by Mark Miodownik
Madonna called herself the Material Girl and reminded us that we are "living in a material world". But we tend to take materials - with an "s" - for granted. Mark Miodownik, however, is obsessed with it and, as a TV geek on Dara O Briain's Science Club as well as a professor of material science, he's on a mission to re-acquaint us with the wonders of the fabric that sustains our lives.
Stuff Matters can be seen as a book in the line of J.E. Gordon's Structures: Why Things Don't Fall Down and The New Science of Strong Materials or Why You Don't Fall Through the Floor - 1970s classics still in print and cited in Miodownik's further reading list.
But times have changed. Gordon was a great populariser who enlivened his tales of materials with stories of yachting and classical Greece, his other great passions; he even gave us the basic equations of materials science.
Miodownik has no equations, and his points of reference are often from pop culture and consumerist lifestyles, but there are many nuggets gleaned from history.
I half expected a parade of hi-tech (invisibility cloaks and all) but wisely, he mostly plumps for the longstanding and already humanised materials - steel, glass, paper, porcelain - with plastics, concrete and carbon-fibre composites as the representatives from the 20th century. The new age is represented by aerogels, graphene and bionic body replacements.
Miodownik is enthusiastic about the materials he writes about. Most are useful, and aesthetically and culturally pleasing, but he celebrates aerogels - which struggle to find users other than Nasa - for their sheer physical wondrousness: silica aerogel is a spectrally blue substance that seems to blend into the air (it is blue for the same reason the sky is blue - it scatters light), weighs barely more than air (it is 99.8 per cent made of the stuff), and is the world's best insulator: a flower placed on an aerogel block is untouched by a Bunsen burner roaring away beneath it, while graphene aerogel is the world's lightest solid.
Miodownik tells a good story - and in the case of plastics he even turns in a film script to make the point that they are worthy materials and not, as the 1960s derogatively had it, "plastic, man". At the chapter's close, he lists a few iconic examples: nylons, vinyl records, silicone.
Above all, he celebrates celluloid as the plastic with the biggest cultural impact: film would have been impossible without it and Miodownik weaves a tale, beginning with the American wild west days of late-19th-century invention, of celluloid's explosive nature (it is a close chemical cousin of guncotton - nitrocellulose or flash paper).
Also enthralling are the accounts of craft inventions before the scientific age.
Until the industrial revolution, for example, only the samurai possessed the secret of creating hard, sharp steel. The essential factor, the carbon content, was known to no one, East or West, but the Japanese found an empirical way of selecting the sharpest steel.
Porcelain was a most unlikely invention: totally unlike standard pottery, the material achieves its amazing toughness and bone-like translucency through an unlikely combination of white clay, feldspar and quartz heated to 1,200 degrees Celsius. Until 1704 only the Chinese had the secret. But Miodownik suggests the Chinese disdain for glass contributed to their missing out on the scientific revolution. Glass is the material of microscopes, telescopes and chemical apparatus; science as we know it can't be done without it.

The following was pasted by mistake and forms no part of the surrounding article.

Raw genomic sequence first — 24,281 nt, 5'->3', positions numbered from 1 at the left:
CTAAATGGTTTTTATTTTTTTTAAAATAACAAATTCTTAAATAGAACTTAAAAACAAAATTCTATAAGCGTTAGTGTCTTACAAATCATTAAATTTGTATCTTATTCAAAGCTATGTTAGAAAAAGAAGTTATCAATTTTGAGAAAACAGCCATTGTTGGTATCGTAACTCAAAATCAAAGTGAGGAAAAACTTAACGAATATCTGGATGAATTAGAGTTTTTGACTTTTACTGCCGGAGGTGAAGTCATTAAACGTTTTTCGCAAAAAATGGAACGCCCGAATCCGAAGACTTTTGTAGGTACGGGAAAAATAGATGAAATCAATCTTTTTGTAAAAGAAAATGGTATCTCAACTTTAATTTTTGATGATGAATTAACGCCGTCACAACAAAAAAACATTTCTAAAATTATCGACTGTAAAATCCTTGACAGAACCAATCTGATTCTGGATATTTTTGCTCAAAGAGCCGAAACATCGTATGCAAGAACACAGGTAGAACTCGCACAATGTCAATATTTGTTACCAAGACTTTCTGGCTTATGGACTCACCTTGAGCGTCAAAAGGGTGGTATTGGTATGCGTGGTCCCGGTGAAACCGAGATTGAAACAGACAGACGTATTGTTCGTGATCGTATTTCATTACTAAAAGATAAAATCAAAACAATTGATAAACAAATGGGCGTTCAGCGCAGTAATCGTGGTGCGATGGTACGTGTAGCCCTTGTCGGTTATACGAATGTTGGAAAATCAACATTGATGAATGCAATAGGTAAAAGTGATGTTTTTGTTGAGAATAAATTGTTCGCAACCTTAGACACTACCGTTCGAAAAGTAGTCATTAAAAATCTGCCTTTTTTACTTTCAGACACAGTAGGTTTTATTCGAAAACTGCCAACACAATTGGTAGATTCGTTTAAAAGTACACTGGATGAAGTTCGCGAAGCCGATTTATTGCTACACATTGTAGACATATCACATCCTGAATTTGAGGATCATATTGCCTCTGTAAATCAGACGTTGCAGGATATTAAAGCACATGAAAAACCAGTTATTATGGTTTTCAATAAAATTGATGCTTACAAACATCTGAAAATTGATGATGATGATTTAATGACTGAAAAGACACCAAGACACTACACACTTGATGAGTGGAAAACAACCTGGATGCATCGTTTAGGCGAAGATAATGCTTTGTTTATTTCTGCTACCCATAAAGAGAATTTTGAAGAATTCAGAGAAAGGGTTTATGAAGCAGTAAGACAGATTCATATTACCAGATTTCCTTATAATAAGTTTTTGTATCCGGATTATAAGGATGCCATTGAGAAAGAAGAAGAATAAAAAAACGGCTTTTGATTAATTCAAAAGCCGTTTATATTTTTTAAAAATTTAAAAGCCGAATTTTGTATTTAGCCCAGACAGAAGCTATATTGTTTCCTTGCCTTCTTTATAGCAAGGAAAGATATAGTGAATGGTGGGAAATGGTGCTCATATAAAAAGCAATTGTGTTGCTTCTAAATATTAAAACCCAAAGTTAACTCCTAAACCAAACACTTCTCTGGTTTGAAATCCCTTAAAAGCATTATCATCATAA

Miodownik writes of his own involvement with materials: he traces his interest back to the shocking impact of a razor blade when he was slashed by a stranger in a London tube station as a teenager. Other close encounters are more benign: he watches the British capital's new Shard building rise near his home and counts the truckloads of concrete going in (700); photographic paper has him musing on his refugee father's German ID card and the uncanny authority of marks on paper; while porcelain leads to reflections on his parents' wedding tea set.
His final chapter explains some of the science behind materials: that it is all a matter of Russian-doll structural hierarchies stretching up from the tiny atoms, through nano, micro and miniature structures until we have the things we can see and handle.
Anyone not already a materials buff will learn a lot, but although Miodownik is good at explaining why we take some materials to our hearts (diamonds for instance) and not others (glass is the architects' favourite but it isn't exactly lovable). Some puzzles remain.
Why, for instance, are some inventors famous while others languish in obscurity? Harry Brearley, for example, invented stainless steel in 1913. It's hard now to imagine a world without stainless steel, yet few have heard of Brearley.
A materials science book wouldn't be complete without a British technology story of success and failure. Carbon-fibre composites, which currently make up about 50 per cent by weight (nearer 80 per cent by volume) of a Boeing Dreamliner or Airbus 350, and dominate sports equipment from tennis to Formula 1, were invented in 1963 by the Royal Aircraft Establishment at Farnborough (now privatised as QinetiQ).
The missing coda in Miodownik's account is that, although carbon-fibre composites were successfully commercialised, notably by Rolls-Royce and Courtaulds, by the 1990s only one small British firm, RK Carbon Fibre, at Inverness, remained. And that was taken over by the global SGL group in 1997.
But the tide may be turning, and if it does, Miodownik, as director of the Institute of Making and the very model of a modern materials man, will be riding it.
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